Chicago Tacos: La Encantada, Located at the Intersection of Art and Tacos
Editor's Note: This one is fairly self-explanatory, but here we go: Chicago Tacos explores the good, the bad, and the truly exceptional taco options in the Windy City--one taqueria at a time.
Who knew art galleries and tacos got along so well? Last week I encountered some shocking skillful food coming out of DeColores, a self-described "Galeria y Sabores" in the northwest corner of Pilsen. While the art on the walls was impressive, I was even more impressed with the colorful taquitos, which were some of the best I've sampled in the city. Perhaps, I wondered, I should look for other art gallery/Mexican restaurants to further test this theory.
To my surprise, this combo isn't exactly rare, which is how I found myself a week later at La Encantada, stuffing myself with Mexican food while being surrounded by dozens of vibrant and colorful paintings. It is much bigger than DeColores, and it also has a liquor license (a move that would enliven the BYOB DeColores). Though the actual food coming out of the kitchen isn't quite up to DeColores's exacting standard, La Encantada is still a remarkable option for a neighborhood that already has a plethora of top quality taquerias (indeed, Cemitas Puebla is just a few blocks away).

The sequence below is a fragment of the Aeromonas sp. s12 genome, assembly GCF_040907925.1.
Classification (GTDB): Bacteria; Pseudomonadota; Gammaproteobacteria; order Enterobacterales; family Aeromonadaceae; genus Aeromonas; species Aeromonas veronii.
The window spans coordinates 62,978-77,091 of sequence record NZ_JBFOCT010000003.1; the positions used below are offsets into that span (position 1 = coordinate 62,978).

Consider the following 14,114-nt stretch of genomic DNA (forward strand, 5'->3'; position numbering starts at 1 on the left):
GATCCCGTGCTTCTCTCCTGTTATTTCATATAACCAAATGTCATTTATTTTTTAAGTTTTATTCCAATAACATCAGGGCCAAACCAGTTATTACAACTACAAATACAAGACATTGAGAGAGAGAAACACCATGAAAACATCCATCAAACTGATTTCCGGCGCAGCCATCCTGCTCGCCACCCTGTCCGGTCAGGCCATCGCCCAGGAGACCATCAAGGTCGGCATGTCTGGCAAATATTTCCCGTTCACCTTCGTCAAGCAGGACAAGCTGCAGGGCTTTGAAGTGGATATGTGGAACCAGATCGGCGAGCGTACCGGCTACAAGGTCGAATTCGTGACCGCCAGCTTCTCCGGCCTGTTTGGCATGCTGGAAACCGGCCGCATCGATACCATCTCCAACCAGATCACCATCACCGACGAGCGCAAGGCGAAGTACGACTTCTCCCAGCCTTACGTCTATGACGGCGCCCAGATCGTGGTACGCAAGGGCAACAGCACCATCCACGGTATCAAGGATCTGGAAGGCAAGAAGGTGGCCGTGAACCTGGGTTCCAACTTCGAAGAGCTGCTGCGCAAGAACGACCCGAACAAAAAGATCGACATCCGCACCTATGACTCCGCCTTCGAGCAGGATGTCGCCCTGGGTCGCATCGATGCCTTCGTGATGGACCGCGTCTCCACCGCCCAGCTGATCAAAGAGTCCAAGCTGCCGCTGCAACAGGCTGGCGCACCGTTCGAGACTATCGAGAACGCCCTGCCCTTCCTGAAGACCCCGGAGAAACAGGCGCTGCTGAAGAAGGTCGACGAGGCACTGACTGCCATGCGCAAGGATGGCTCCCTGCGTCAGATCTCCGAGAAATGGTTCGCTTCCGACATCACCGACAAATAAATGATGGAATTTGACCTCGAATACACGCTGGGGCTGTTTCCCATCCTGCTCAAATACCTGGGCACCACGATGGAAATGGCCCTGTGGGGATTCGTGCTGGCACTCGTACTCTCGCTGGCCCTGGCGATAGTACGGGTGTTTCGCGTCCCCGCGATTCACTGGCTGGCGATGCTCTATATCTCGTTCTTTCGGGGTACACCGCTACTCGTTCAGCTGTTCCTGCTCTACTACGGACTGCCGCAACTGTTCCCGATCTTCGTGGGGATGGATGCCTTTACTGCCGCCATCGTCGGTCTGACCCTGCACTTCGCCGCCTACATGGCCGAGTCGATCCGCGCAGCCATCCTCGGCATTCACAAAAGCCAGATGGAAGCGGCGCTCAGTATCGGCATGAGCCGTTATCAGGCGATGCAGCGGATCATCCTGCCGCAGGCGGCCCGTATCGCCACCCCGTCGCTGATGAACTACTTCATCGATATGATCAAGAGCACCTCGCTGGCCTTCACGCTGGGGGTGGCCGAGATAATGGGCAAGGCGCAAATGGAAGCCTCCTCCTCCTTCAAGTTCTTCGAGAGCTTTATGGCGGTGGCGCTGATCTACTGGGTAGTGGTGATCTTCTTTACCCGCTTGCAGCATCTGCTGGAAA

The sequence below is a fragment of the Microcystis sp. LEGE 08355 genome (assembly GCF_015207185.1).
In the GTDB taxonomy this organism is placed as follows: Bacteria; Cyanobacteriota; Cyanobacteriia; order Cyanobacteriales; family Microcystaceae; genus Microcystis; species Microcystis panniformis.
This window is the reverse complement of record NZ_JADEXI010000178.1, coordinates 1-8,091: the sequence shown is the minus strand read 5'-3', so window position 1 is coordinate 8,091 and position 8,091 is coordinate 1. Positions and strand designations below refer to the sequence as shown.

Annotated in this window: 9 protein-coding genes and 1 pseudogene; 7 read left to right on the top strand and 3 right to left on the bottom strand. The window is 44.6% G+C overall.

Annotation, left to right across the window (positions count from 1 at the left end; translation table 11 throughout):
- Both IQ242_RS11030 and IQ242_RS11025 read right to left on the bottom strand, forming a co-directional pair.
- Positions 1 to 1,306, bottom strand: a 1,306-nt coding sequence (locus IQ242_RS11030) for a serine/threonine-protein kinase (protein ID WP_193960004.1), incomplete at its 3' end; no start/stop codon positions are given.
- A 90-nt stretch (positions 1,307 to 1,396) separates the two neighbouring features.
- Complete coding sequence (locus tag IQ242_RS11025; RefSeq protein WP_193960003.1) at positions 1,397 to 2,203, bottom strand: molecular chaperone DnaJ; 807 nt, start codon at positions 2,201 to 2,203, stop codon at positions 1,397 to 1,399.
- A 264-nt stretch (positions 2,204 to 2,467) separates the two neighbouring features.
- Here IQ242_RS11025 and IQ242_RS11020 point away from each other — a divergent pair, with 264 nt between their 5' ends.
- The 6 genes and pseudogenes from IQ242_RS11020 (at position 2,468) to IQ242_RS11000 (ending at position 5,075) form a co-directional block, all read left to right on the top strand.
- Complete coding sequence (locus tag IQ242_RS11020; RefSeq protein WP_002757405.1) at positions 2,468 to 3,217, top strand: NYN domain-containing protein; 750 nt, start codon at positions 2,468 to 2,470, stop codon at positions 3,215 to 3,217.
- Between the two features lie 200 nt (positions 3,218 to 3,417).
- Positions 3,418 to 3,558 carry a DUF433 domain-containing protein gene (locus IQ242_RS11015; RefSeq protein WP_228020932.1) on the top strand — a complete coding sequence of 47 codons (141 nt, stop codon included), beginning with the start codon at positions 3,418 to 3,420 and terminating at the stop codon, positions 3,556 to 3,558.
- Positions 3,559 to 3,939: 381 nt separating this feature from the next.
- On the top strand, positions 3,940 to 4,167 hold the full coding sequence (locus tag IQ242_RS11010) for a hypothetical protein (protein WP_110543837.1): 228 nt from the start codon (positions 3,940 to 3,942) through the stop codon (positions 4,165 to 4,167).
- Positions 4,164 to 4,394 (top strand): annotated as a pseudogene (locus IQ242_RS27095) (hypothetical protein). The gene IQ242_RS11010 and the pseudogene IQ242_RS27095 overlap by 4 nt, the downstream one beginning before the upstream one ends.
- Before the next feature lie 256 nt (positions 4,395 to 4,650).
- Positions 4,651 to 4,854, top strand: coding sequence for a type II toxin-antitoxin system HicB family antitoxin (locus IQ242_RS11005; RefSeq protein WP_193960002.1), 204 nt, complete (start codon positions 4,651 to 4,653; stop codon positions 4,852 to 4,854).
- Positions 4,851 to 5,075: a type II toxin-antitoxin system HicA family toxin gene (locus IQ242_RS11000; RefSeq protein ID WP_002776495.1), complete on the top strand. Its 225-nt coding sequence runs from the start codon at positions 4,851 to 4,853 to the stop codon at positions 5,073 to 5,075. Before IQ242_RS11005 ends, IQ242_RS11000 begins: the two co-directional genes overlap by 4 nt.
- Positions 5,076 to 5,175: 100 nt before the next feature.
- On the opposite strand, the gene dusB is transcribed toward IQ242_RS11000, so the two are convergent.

It feels a little weird to visit La Encantada and only talk about the tacos, as the restaurant has a truly admirable mole, and the enchiladas aren't bad either. Plus, only two tacos appear on the menu. Luckily, both are worth ordering. The taco de carne asada ($2.50, on the à la carte menu) comes freshly grilled, with a great balance of caramelized crispy edges and tender meat. The clean flavor of each bite is the opposite of the over-loaded greasy mess most taquerias to serve. You don't feel the least bit guilty after finishing this guy.
Even more impressive is the taco de pollo ($2), which is juicy in a way chicken tacos so rarely are. Instead of tough little griddled hunks of chicken breast, the chicken is braised in a concentrated tomato- and chile-laced liquid. The result is chicken that is tender but not dry—a tough balance to strike. Also, though the tortillas aren't made in house, they are fresh, light, and perfect for the job.
So I'm two for two on this whole art gallery and restaurant combo. Anyone else have a suggestion on where I can make this three for three?